9. US mint has suspended sales of silver coin until Feb. January was on track to smash all records until they pulled the plug. Demand for all metals is bubbling like a volcano and the ability of TPTB to control real money in favour of the petrodollar is rapidly waning.

    Look at yesterday’s comex “intervention”, stack the smack is rapidly becoming an easy play for anyone.

    • This is all over zerohedge, also bitcoins are up markedly. I think there is a small but active sector of society that has smelt the coffee and are now taking action to protect themselves from what is coming.

      Those who are feeling too happy today can enjoy this little diamond from the 80’s. The nuclear threat from Russia may be largely gone but what is interesting about this programme is how society blithely wanders on until the very moment the mushroom clouds appear, and then they expect help from the government whose response is, as one would expect, woeful, poorly planned and under resourced.

  10. Anybody else note that Obama has ‘issued’ 3 warnings to Cameron now over our EU status? Surely unprecedented eh?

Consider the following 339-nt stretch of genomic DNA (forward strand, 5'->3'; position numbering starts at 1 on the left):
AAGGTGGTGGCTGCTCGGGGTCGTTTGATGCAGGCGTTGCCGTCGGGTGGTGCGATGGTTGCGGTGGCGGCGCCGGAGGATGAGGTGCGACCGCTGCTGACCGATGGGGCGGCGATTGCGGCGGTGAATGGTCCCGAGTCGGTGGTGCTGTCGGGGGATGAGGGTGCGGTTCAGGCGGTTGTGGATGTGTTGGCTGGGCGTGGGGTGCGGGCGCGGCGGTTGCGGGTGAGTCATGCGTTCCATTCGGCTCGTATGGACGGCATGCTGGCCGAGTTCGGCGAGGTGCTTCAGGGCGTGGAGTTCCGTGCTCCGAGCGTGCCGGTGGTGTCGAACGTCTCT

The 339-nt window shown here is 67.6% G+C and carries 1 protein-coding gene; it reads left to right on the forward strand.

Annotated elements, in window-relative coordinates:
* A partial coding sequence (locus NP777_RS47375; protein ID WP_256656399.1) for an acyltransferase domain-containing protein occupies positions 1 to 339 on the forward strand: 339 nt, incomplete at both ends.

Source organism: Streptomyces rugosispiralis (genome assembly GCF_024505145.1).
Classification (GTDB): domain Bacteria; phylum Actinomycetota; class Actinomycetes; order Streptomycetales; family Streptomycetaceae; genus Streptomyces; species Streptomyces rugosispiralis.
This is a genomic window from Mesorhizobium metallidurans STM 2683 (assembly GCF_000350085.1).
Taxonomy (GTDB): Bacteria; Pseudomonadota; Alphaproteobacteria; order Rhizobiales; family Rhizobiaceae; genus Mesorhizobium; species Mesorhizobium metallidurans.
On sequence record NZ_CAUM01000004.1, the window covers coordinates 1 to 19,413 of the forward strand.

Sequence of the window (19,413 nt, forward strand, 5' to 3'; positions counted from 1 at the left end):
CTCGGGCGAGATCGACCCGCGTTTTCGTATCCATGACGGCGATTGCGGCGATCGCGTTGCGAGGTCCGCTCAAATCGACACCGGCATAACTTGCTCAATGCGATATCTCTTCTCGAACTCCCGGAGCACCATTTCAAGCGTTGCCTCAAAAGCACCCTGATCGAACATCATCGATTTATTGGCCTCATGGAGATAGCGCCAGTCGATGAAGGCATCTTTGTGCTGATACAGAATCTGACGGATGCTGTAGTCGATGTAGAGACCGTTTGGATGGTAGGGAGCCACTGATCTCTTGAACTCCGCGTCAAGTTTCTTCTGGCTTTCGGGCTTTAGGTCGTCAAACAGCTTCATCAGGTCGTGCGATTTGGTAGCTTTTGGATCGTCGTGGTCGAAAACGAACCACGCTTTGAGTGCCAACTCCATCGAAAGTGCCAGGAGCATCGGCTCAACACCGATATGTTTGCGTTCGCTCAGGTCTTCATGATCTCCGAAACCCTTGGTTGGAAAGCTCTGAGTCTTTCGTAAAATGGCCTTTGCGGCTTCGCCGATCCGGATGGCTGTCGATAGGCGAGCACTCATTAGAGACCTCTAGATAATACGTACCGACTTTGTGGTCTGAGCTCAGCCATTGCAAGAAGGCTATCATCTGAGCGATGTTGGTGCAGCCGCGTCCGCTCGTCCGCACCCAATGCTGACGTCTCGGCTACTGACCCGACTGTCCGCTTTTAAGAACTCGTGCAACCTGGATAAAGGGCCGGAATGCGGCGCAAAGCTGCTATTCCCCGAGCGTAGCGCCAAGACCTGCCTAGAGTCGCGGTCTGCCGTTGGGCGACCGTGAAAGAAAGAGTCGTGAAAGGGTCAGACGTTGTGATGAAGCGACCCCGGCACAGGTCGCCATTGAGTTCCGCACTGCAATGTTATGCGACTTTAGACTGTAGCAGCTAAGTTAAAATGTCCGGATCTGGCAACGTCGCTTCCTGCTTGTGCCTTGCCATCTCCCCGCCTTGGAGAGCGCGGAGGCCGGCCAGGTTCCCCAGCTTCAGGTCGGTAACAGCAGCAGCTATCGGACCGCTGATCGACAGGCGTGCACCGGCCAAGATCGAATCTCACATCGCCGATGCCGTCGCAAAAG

There’s something much bigger afoot methinks. What will they do (US) send in the drones next if we look like we are going to leave?
    Or, does he want us dragged to the bottom with the rest of Europe?
    It not hard to see why America is the most hated country on the planet, is it?

  11. “over 100,000 disabled people are having their home care reduced or removed”

    Tip of the iceberg looking at our councils budget forecast based on the reductions ordered by the Treasury.

  12. ` Those ahead of the panic are openly opting for the last place left offering financial long-term and physical short-term safety: top-end property.`

    Most of this is is London based. I often wonder what would happen if some of the `vibrant diversity` fanatics got hold of a dirty bomb and detonated it in Central London.
    Eggs and baskets come to mind.

  13. Pingback: THOSE BOVIS RESULTS: a triumph of political sleaze over national need | The Slog. 3-D bollocks deconstruction

  14. What has happened to debts in previous episodes of hyper-inflation ? Have the banks actually repayment of a mortgage with inflated money that would only pay for a loaf of bread ?